The transition from junior high to high school can at times be difficult.
There are in some cases new buildings, new teachers and staff, new class schedules and routines, and a group of upper-classmen who may be strangers.
Helping make the transition easier for the eighth grade girls at Knob Noster was the focus of the district’s third annual Pink Panther Event.
“Today is a day about transitions and helping these young ladies discover that they are intelligent, unique people and that they should be proud of themselves,” said Heather Wallace, junior high counselor at Knob Noster. “It’s a day when we try to help alleviate some of their worries and concerns about moving to high school and also a day when we help them to develop and build their self-esteem.
Wallace and Knob Noster high school counselor Amanda Wesley planned Saturday’s 12-hour event.
Thirty eighth grade girls were partnered with 10 junior girls into small groups to help ease some of the fears the younger students may have about life in high school.
“I remember when I first came to school here I felt like I didn’t know anyone,” Arianna Hawks, a group leader, said. “We’re a small school but you can still get lost in those first days.
“Now, they will know at least 10 faces and they know we will be there to help them if they have any questions or want someone to talk to,” Hawks added.
Hawks said she and the other upper-classmen would reconnect with the younger girls once school began in August.
“We want to reconnect with them when school starts and make sure they are OK,” Hawks said. “Gradually they form their own groups and they don’t need as much but they know we are here if they need us.”
The day featured a scavenger hunt to help the girls familiarize themselves with the high school, an ice cream social, and a lip sync competition at 10:25 p.m. Saturday.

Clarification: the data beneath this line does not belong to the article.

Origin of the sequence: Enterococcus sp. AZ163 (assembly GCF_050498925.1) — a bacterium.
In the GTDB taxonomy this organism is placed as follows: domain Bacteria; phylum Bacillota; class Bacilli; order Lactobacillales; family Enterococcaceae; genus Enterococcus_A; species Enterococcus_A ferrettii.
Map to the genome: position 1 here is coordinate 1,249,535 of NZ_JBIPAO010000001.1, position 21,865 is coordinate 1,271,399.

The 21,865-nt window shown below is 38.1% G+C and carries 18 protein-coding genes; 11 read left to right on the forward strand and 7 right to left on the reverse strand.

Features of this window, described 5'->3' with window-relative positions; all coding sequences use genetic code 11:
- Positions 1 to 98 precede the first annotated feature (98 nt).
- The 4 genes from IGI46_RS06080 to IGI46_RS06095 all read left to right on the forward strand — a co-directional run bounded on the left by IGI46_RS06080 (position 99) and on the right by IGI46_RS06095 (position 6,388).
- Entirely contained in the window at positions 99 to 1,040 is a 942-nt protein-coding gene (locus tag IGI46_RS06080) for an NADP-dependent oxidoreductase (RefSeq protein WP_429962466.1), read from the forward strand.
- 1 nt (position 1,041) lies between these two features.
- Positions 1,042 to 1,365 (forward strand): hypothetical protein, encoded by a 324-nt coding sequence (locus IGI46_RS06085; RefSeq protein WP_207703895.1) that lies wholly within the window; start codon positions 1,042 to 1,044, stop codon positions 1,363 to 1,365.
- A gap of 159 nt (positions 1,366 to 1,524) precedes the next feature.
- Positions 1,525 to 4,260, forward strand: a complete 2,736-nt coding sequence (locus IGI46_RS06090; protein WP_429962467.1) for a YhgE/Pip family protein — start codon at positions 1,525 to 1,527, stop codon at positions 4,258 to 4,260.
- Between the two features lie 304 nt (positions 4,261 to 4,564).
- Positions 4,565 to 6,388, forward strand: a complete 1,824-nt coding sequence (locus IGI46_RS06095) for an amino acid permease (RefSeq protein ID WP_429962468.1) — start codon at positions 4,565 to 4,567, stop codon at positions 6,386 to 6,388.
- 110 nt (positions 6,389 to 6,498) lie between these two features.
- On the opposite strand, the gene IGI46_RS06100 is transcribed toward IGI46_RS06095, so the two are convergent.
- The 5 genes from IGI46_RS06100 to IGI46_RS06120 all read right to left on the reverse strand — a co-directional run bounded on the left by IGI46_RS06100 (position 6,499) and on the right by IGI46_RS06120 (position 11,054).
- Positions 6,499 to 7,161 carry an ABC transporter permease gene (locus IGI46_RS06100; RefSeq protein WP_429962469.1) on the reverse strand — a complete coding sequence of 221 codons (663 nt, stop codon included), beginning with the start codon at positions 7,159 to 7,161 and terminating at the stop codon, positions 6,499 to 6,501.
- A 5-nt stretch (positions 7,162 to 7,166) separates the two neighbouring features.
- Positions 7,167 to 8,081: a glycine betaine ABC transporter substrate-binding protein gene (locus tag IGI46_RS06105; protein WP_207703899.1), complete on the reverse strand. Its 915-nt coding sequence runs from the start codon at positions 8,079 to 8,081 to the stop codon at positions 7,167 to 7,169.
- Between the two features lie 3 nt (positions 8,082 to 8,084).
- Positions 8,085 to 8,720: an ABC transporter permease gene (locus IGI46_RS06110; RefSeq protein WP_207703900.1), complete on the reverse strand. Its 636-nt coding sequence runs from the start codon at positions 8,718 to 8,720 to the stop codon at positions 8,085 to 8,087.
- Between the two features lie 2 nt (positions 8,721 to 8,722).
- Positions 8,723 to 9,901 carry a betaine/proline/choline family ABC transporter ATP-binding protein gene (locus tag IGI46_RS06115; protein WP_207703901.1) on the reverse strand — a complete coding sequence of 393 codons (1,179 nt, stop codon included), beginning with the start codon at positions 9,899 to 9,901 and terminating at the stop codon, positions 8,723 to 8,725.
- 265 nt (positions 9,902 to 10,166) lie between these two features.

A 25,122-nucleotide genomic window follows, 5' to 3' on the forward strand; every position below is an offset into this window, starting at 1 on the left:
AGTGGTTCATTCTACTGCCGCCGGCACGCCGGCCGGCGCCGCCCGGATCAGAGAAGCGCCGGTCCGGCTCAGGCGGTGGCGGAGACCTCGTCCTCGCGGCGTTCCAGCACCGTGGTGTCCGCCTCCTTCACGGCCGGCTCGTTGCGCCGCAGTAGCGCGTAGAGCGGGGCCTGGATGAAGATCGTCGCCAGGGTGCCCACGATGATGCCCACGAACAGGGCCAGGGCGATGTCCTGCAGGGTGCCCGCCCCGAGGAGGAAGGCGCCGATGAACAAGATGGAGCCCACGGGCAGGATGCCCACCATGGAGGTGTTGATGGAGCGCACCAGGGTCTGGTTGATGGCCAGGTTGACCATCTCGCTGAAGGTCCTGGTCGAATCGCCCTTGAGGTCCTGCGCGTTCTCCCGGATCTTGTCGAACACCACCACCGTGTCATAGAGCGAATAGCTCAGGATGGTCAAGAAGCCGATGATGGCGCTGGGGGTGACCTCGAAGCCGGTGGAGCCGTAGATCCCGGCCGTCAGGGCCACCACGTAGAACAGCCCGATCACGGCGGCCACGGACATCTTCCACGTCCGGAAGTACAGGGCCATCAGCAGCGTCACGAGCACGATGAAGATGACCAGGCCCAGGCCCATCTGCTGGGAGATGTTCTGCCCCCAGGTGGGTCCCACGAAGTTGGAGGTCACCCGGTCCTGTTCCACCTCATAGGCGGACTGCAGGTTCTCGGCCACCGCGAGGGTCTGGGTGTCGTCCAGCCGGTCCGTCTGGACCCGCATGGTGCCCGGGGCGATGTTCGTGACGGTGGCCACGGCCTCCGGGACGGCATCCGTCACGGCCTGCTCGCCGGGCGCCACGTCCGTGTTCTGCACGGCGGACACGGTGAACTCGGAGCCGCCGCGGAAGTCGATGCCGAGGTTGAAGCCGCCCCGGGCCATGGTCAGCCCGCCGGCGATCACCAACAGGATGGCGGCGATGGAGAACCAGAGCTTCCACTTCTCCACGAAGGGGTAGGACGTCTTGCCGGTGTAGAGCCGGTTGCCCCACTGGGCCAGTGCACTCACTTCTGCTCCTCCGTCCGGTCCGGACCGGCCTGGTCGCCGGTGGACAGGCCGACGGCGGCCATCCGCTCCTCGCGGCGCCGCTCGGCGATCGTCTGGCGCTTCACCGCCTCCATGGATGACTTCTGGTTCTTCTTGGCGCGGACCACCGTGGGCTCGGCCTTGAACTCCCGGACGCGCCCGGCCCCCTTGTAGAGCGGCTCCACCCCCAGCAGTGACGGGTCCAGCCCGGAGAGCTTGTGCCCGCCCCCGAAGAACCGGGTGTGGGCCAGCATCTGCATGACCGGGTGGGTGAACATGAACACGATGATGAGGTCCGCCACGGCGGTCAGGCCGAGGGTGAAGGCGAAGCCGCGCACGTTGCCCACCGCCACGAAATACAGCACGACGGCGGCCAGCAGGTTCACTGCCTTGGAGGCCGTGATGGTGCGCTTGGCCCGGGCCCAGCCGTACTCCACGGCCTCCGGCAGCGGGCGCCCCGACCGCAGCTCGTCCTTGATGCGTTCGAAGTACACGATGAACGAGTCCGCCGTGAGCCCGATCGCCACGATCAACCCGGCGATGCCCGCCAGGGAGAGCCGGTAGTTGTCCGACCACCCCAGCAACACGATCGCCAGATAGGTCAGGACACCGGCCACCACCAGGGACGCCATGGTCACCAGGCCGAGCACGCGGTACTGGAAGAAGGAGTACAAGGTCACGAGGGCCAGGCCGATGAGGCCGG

In between all the fun, there were numerous workshops and Wallace added that they had several guest speakers to lead those as well as the discussion sessions that followed the presentations.
“It’s a day that has a slumber party mentality in many ways,” Wallace said. “But, we address some important issues today.”
Many of the speakers came from the University of Central Missouri in Warrensburg.
They spoke on topics ranging from building healthy relationships, discovering the beauty each individual has both inside and out, physical fitness and self-defense.
“We want the girls to realize that it is OK for them to be who they and we try to help them alleviate the fears they may face as they are growing up,” Wallace said. “One of the neat activities we do is we have each girl write on inflated balloons their fears.
“In our small groups we talk about those fears and worries and discuss solutions and problem solving techniques,” Wallace added. “Then we all pop the balloons together to show them those things can be resolved if you think about ways to deal with the situation.”
Wallace and Wesley added that many of the activities were designed to help get the girls out of their comfort zones and build their self-confidence.
“I think one of the underlying issues whenever there is a conflict is the question of self-esteem,” Wesley said. “We want the girls to realize they are great kids and they shouldn’t let others put them down.”
In her opening remarks to the group, Hawks touched on that theme.
“I want to encourage all of you to really be yourself on the first day when you walk in the high school,” Hawks said. “We (teenagers) are not as bad as society makes us out to be.
“We are diverse in many different ways; it’s a mix and that’s what makes us special,” Hawks added. “I would encourage you to let your guard down and be you.”
Hawks also encouraged the girls to become involved in athletics and extracurricular activities and to make every day and every year of high school count.
“On Monday, when the girls go to school we want them to all wear the T-shirts they were given today,” Wallace said. “We want them to take back all of the energy and excitement from today with them and share it with the girls who couldn’t be here today and then carry that to next year and throughout high school and beyond.”
Hope Lecchi can be reached at 660-826-1000 ext. 1484